We Hang Out With Some Crazy Marines Drinking Their Asses Off at Coachella
In full grips of the dry desert heat, the fine art of day drinking at Coachella becomes a game of survival of the fittest. Sweltering temperatures in the high 90s aren't necessarily ideal conditions to bombard your liver with alcohol. And unless you've been used to trekking through sand in the Middle East in full combat gear, it's very possible you're not ready to do the amount of guzzling that you think you are. Fortunately for Jimmy English and Tidas Friday (two Marines who thought it best to keep their real names a secret), they're already used to such conditions. Less than two months ago, they were lacing up combat boots and shouldering 60-plus pounds of equipment in a rumbling military convoy in Kuwait. It's hard to believe now--considering neither one of them is old enough to legally rent a car--that they've been repairing tanks and other military vehicles as mechanics in the Marine Corps for several years each.
LP Hastings Jimmy English (left) and Tidas Friday: Two champions of day drinking at Coachella
But for the last couple years, two weeks of their leave time while they're in the service is dedicated to one thing: A roadtrip to Coachella. They didn't seem psyched to see any artist in particular this weekend (though we did follow them around to check a few acts like Dam Funk and Alt-J ),but they are definitely serious about was blowing off steam no matter who was playing. And by that, we mean drinking as much as humanly possible--brutal sun be damned.
"This is like freezing weather compared to Kuwait," says English, 22, in a syrupy, North Carolina accent. When he walks up to meet us, his long thin legs holding his 6'1 frame were about as white as his Nike Shox. "Right now it's about 120 degrees there. In Afghanistan the hottest it got was 156 degrees. You walk outside and you're just cooking."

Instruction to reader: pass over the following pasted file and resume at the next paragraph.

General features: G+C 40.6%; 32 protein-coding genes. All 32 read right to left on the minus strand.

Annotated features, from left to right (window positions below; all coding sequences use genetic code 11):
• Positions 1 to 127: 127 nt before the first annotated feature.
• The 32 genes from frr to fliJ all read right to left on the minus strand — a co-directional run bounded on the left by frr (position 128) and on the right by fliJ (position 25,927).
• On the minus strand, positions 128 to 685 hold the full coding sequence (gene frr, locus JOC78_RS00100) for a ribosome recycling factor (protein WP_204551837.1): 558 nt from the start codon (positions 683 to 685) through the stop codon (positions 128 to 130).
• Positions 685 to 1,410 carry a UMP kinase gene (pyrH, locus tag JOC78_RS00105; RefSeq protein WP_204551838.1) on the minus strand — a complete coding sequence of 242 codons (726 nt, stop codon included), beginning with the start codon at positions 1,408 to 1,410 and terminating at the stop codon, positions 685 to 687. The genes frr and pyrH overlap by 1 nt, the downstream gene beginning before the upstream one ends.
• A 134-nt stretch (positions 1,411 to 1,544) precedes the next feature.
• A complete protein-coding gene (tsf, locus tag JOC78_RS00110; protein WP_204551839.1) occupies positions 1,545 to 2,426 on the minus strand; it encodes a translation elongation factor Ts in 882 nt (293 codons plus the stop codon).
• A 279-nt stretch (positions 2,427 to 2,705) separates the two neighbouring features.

To his left is Tidas Friday--a shirtless, a fast-talking, wise-cracking 24-year-old sporting a six pack and bomber shades. He instantly chimes in: "And we were in uniform. So the fact that we get to wear shorts today is fucking amazing, bro. Time to start sippin' on something!"
Emerging from their campsite on Friday around 2 p.m. after a night of Jäger shots and beer pong tournaments, we bumped into them on the way to see Dam Funk, whose glammed out Prince-era synthesizers weave across the lawn. Wasting no time, we kick things off early with a trip to the beer garden near the Coachella stage on a mission to get sauced in broad daylight. With a Jack and Coke, two shots of Jameson and couple beers couple beers down the hatch, things were getting off to a solid start. As the buzz slowly took hold, English and Friday took the time to sweet talk a few of the female servers with every weapon in their arsenal of charms, including English's fake British accent that one young beer server was definitely buying.
Adding fake accents on top of their military mystique is a tried and true gimmick that often results in a few phone numbers, but more importantly a few free drinks, English says.
"We don't really hide the fact that we're Marines," says English. "But there's a lot of aspects of our experience and our job that are just depressing and we'd just rather not talk about. And it's fun to divert attention from that by using these fake back stories or whatever, it's comedy for us. And if the ladies buy it, then all the better." Stoked by the success with the suave U.K. accent , English would break out his best James Bond impression a few times before the end of the day.